Tuesday, January 20, 2009


Ah, Inauguration Day. A time of beginnings.

This morning as I was catching up on the Books section of the SF Chronicle, I read the following in a review by Eric Rauchway of Adam Cohen's new book, Nothing to Fear: FDR's Inner Circle and the Hundred Days That Created Modern America.

Adam Cohen treats the 100 days as largely the product of personalities - Roosevelt, his key advisers and their experiences. Cohen produces fine pencil portraits of the president himself, an aristocratic good-government reformer touched by polio, which imbued him suddenly with a sense of what it meant to suffer; Henry Wallace, his secretary of agriculture, scion of a long line of practical scientific farmers experimenting in the fields; Raymond Moley, his critical banking adviser, a hard-nosed political scientist keen to take credit for preserving capitalism; Lewis Douglas, his budget director, a mining man devoted to fiscal conservatism; and perhaps most important of all, Frances Perkins, his secretary of labor, the first female Cabinet member, an eyewitness to the Triangle Shirtwaist Factory fire and a shrewd proponent of working Americans.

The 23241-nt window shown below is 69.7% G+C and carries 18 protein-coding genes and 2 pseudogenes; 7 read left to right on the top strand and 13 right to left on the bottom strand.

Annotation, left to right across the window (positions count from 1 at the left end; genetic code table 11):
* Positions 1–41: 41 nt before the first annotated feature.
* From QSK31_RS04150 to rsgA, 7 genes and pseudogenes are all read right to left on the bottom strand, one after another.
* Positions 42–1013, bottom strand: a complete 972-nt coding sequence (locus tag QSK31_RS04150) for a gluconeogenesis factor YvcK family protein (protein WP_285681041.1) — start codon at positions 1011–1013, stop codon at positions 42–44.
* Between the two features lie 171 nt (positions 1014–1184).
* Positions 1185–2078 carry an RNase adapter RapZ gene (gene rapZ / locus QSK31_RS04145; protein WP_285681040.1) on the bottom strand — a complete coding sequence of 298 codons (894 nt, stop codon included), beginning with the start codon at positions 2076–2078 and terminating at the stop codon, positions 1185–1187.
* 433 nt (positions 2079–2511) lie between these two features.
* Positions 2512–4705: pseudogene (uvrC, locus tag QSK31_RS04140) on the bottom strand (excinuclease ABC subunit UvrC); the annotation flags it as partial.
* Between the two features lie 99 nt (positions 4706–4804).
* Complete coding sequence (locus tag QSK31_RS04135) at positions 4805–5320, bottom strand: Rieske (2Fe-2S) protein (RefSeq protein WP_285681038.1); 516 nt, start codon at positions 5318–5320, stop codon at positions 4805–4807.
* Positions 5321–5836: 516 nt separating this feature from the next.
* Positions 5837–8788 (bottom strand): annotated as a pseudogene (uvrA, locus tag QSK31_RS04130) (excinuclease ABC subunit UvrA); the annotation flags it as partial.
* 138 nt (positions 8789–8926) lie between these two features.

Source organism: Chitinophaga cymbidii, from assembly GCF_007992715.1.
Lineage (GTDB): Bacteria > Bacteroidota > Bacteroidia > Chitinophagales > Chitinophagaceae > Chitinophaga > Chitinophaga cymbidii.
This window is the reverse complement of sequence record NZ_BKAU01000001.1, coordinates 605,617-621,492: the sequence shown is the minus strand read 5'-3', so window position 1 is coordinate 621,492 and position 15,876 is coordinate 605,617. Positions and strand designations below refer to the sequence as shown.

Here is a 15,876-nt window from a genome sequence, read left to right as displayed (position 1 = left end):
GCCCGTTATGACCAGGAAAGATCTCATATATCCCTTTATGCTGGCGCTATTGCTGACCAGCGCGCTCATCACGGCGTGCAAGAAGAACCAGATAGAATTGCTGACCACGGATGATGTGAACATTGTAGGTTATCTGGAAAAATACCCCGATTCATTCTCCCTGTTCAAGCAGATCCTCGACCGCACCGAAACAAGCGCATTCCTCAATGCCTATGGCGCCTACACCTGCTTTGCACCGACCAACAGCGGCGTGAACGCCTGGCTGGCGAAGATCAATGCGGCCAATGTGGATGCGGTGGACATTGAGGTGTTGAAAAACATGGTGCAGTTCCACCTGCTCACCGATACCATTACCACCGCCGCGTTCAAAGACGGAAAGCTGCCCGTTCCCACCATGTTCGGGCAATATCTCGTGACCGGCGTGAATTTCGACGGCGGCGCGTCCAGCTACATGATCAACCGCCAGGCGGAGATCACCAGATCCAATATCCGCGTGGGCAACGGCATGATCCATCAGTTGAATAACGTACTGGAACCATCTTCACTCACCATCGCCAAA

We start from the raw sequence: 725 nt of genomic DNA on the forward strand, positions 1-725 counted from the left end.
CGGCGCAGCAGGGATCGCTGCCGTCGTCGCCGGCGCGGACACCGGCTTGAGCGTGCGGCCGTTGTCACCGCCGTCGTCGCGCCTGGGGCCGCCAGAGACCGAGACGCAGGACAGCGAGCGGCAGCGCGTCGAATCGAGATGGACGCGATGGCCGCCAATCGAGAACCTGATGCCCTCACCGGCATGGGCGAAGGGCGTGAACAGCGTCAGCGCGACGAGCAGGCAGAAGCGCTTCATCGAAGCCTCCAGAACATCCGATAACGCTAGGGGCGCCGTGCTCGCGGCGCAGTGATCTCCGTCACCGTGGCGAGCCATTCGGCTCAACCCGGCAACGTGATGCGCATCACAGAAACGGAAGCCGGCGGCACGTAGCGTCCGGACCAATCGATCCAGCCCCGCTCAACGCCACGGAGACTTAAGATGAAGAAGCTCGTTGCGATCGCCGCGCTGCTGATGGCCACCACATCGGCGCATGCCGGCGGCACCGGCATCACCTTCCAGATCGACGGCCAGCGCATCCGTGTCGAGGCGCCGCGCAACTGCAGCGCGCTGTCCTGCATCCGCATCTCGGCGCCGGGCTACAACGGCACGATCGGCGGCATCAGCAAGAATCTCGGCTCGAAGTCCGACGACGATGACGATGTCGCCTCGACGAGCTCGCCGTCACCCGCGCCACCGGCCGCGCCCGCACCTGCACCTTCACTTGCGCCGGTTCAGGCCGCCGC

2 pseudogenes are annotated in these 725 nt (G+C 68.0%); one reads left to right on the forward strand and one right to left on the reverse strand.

Cohen's use of biography works because Roosevelt surrounded himself with such a variety of advisers, each intimately familiar with one aspect of the problem they together approached. Rather than trivia, then, each of these personal stories represents a section of Depression-era America, and in their diversity they suggest why so many Americans supported the New Deal: Almost anyone could see the administration addressing his concerns.

My father, who was born in 1913, didn't believe in God, but he did believe in FDR. He lived thru the Depression and served in the Navy during WW II which were formative events for him and his generation.

May the UUA "surround itself with a variety of advisers" as it looks at excellence in ministry and at forming, examining, developing, and evaluating ministers. Such a strategy served us well at the Department of Veterans Affairs when we were designing our performance-based interviewing process.

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